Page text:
7:19 AM Dec 22, 1994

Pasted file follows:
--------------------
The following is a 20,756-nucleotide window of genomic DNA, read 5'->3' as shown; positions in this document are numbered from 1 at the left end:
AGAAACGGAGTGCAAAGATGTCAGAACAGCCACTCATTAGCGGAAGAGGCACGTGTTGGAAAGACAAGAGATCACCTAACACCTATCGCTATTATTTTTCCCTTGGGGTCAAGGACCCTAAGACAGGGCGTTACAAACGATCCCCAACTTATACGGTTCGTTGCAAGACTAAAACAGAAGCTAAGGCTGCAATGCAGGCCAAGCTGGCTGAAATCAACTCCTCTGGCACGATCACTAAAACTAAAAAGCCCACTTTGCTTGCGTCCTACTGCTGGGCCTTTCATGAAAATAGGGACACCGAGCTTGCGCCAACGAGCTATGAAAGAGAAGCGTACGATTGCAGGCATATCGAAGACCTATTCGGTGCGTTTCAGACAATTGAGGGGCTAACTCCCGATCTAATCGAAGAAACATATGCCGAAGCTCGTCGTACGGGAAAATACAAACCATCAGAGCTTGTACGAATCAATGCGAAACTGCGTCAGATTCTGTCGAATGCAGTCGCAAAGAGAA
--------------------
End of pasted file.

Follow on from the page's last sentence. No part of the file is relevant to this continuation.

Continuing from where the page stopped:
WTO'S PRE-NATAL TO POST-NATAL PROBLEMSGeneva 22 Dec (Chakravarthi Raghavan) -- The World Trade Organization will be ushered into the international system on New Year's day without any formal ceremony and won't even be up and running from then on unless some more pre-natal problems are resolved. At the final meeting of the WTO's Preparatory Committee Wednesday, the date for the first meeting of the General Council of the WTO was set for 31 January, to be devoted to its most immediate and pressing "housekeeping" tasks to get the WTO "off to as prompt and efficient a start as possible", in the words of Prepcom Chair, Peter Sutherland. But the unfinished business of the Prepcom means that some pre-natal problems have to be solved after 1 January, before that General Council can meet and deal with the house-keeping tasks. Symbolic of the state of affairs was a brief "photo-opportunity ceremony" at the headquarters of the GATT Wednesday when, GATT Director-General Peter Sutherland unveiled the name-plate of the new organization at the entrance to the GATT building on Centre William Rappard. Sutherland did the 'unveiling' after he was formally requested to continue in office and be the first WTO Director-General for 74 days (till 15 March) and he had agreed to do so. The assembled GATT delegates, staff and some selected media persons who had been told privately about the ceremony and were on hand, clinked glasses and drank champagne. Sutherland won't be around in Geneva on 1 January or even on 2: he will be away for the xmas/new year holidays. Excepting for a small skeleton staff to service the depositing by countries of their ratifications of the WTO, the secretariat would begin to function only from the second week. And since 1 January is a holiday anyway, and there would be no ceremony on inauguration day, Sutherland unveiled the new name plate -- with the still and television pictures embargoed for 1 January. Later in the evening the new name-plates were removed, but the old was not put back and the GATT building on Thursday morning was name-plateless! But behind the front reception desk at the entrance hall the new organization's lettering in three official languages is already up. On starting day, the WTO's will not have its own new logo. Having apparently spent nearly 200,000 swiss francs on getting a logo designed among a short-list of competitors (from among a preliminary 10 or 12 chosen, not by public invitation or tender, but a private selection process of by the media office and secretariat officials) -- logo drawn up by two designers, one from Germany and another from Canada, were both turned down. Though no official explanations or reasons were being given out by the GATT officials -- reportedly the designs were too near to those of some leading TNCs. Unlike in the case of the WTO acronym, where the "owner", World Tourist Organization was persuaded to allow the use of the same acronym by the World Trade Organization, similar logos to that of private enterprises could be both embarrassing and an infringement. And the WTO, which will start functioning as an independent international organization without any formal link to the United Nations (or under its shadow as the GATT was, since legally GATT secretariat was the secretariat of the United Nation's Interim Committee for the International Trade Organization, and thus covered by the UN's personality, and immunity and privileges) will be in Geneva without a headquarters agreement with the host country assuring it, its staff and missions accredited to it, with all these accoutrements of international diplomacy. The negotiations between the Prepcom and the Swiss authorities have run into problems, with the diplomatic community accusing the Swiss of going back on their promises. The Swiss had called off a 12 December meeting, saying they were not yet ready and no further meetings are set before year end. The same Prepcom team is now to continue the negotiations with the Swiss in the New Year (on 12 January). On Wednesday afternoon, the Preparatory Committee, met and heard reports from its sub-committees about the unfinished work and mandate, set a 31 January date for the first meeting of the WTO's General Council, and adjourned after approving its report to the Prepcom. Some weeks ago, the Prepcom, particularly its Institutional, Procedural and Legal (IPL) Sub-committee, chaired by Amb. Kesavapani of Singapore, had decided that it would tackle and complete only those questions, including notifications and other formalities under various agreements of the WTO, which had to be settled to get the WTO going on 1 January. But as the Prepcom wound up Wednesday, even some of these had not been settled. The report by Kesavapani showed that the most important among them is the constitution of the 10-member Textile Monitoring Body, with an independent Chairman, which is to supervise and monitor the Agreement on Textiles and Clothing. Without the TMB, the Textiles and Clothing Agreement cannot be operational, and for developing countries this is a very important sector -- perhaps the only one with some promise of some benefits in the next century. Without an agreement on the TMB (both the membership and the constituencies to be represented as well as the Chairmanship), the other "offices" (Chairmanship of the WTO General Council, and the Councils on GATT, Services and TRIPs) can't be settled either, developing countries have said. Equally important perhaps as the TMB, is the difference over the "scope" of the General Agreement on Trade in Services and whether or not the GATS applies to bilateral and plurilateral agreements on social security, dispute settlement under bilateral investment treaties and the temporary movement of natural persons pursuant to bilateral agreements. These may sound arcane, esoteric and nit-picking problems in the wider picture being sought to be presented of a "powerful" WTO, up and running from 1 January, binding nations "in a global cooperative endeavour to raise incomes and create good jobs through fair and open trade" -- to quote Peter Sutherland's words in a GATT secretariat's media blurb about the WTO. But lurking behind arcane procedural disputes in any international system are issues of substance. On both these issues, while it is generally a North-South divide, it is more particularly one pitching the European Union and the Europeans against the developing world. If anyone had any illusion that these questions could be kept pending and debated endlessly (and decisions reached by consensus through exhaustion of developing country delegates in voicing objections), even as the WTO begins functioning in areas of primary benefit to the North, the interventions from developing country delegations, including India's, should have removed them. Sutherland, the former Attorney-General of Ireland, who took on the job of GATT D.G. in July 1993 to do some push and pull to complete the Uruguay Round negotiations and had been speaking repeatedly about the "powerful" WTO and the rule-based system, has been speaking for sometime now about all this being dependent on the majors abiding by the WTO in "letter and spirit". And while much of this last (in the literal sense) would flow over the holiday and the New Year celebrations, bets on the WTO observance in spirit are at best in the realm of conjecture and hope, with the odds tilted against it in terms of the actual implementing legislations and rules in the United States and the less-transparent European Union processes. As of Wednesday evening, 71 governments have either formally ratified the WTO or have concluded their domestic process, and by 1 January some 100 members are expected to be on board. The four Quad members (Canada, EU, Japan and US) have not yet deposited their instruments, and will jointly do so before the year-end. In terms of pending applications for accessions, working parties are to examine requests for accession to WTO from Cambodia, the former Yugoslav Republic of Macedonia and Uzbekistan. This will bring to five working parties dealing with WTO accession. Such working parties have been already established from Croatia and Sudan. The GATT accession working parties named to deal with applications of the Russian Federation and the Ukraine will now become WTO working parties to deal with their accession to the WTO. A number of countries who have become GATT CPs but have not yet completed their Uruguay Round market access and services schedules and have them verified have been given time to do so. On the work of the IPL subcommittee, Amb. Kesavapani reported that among the issues not resolved was the one relating to the TMB. The developing countries had wanted six seats on the 10-member board, with four going to the industrialized countries. The industrialized countries, and particularly the EU had sought a 5-5 balance (as in the told Textile Surveillance body of the Multifibre Agreement with its more limited membership). As a compromise, Sutherland put forward a take-it-or-leave-it formula of six-four, with the constituency of the six so split that alteratively it would go to a country from the Third World and one of the non-EU members of Europe. But the EU, particularly some of its members (Portugal, Italy and France) have reportedly not accepted this, and the EU has been holding to a 5-5 split resulting in a deadlock on this. A number of developing countries took the floor after Kesavapani's report to protest the "selective implementation" of the WTO's annexed agreements and said the WTO was a single undertaking and one agreement, and the WTO would not be in a position to move ahead smoothly on 1 January without implementing all the agreements. Hong Kong, India, Brazil, Pakistan, Malaysia (for the Asean), Turkey, Morocco, Korea, Uruguay, Egypt and Mexico were among those who spoke. Amb. Lang for the EU, to which these comments were addressed, said the EU fully understood the importance of the textiles and clothing agreement, that the EU was not yet convinced why the previous TSB's balance should be changed, but was willing to hold further consultations. For the US, Amb. Booth Gardner also said his delegation too was ready to renew consultations in January for a speedy resolution of the problem. On the services issue, Amb. Manhusen, the Services sub-committee Chairman, in a statement on his own responsibility, said that no agreement had been reached in the discussions on the scope issue. Of the five areas dealt with, there was no longer a controversy on the scope of GATS relating to agreements on governmental measures relating to entry and stay of natural persons (where the issue was what constituted 'temporary' stay envisaged in the GATS and what constituted 'permanent' stay) and on measures relating to judicial and administrative systems and assistance among governments. But there was no agreement on bilateral and plurilateral agreements and measures under them on social security, dispute settlement under bilateral investment protection treaties and measures relating to temporary stay of natural persons pursuant to a sectoral services agreement or annex. On the social security issue, Manhusen said that some delegations believed the GATS agreement and its definition covered these questions, while others felt it was outside the scope. But India, Pakistan and Egypt thereupon made clear that it was a Chairman's statement on his own responsibility, and not on agreed report binding on them. There was little doubt they said either on the work entrusted to the subcommittee or that the definition in GATS covered these agreements. The EU, Canada, Switzerland and Australia spoke to present the opposite view, namely, that in the absence of an agreement these were excluded. Canada argued that "only a small group of countries had blocked an agreement". India's Amb. Narayanan then intervened to say that the disagreement related to one sentence, and all five alternatives suggested in the subcommittee were rejected by the EU. It was open to any member to raise any issue in the Council of the GATS. But the Prepcom, he said, was not continuing the discussions that had taken place in the Services Sub-committee whose work was over."Governments must assume their responsibilities under the agreements," he added. The Prepcom took no decisions, merely noting the report and the discussions.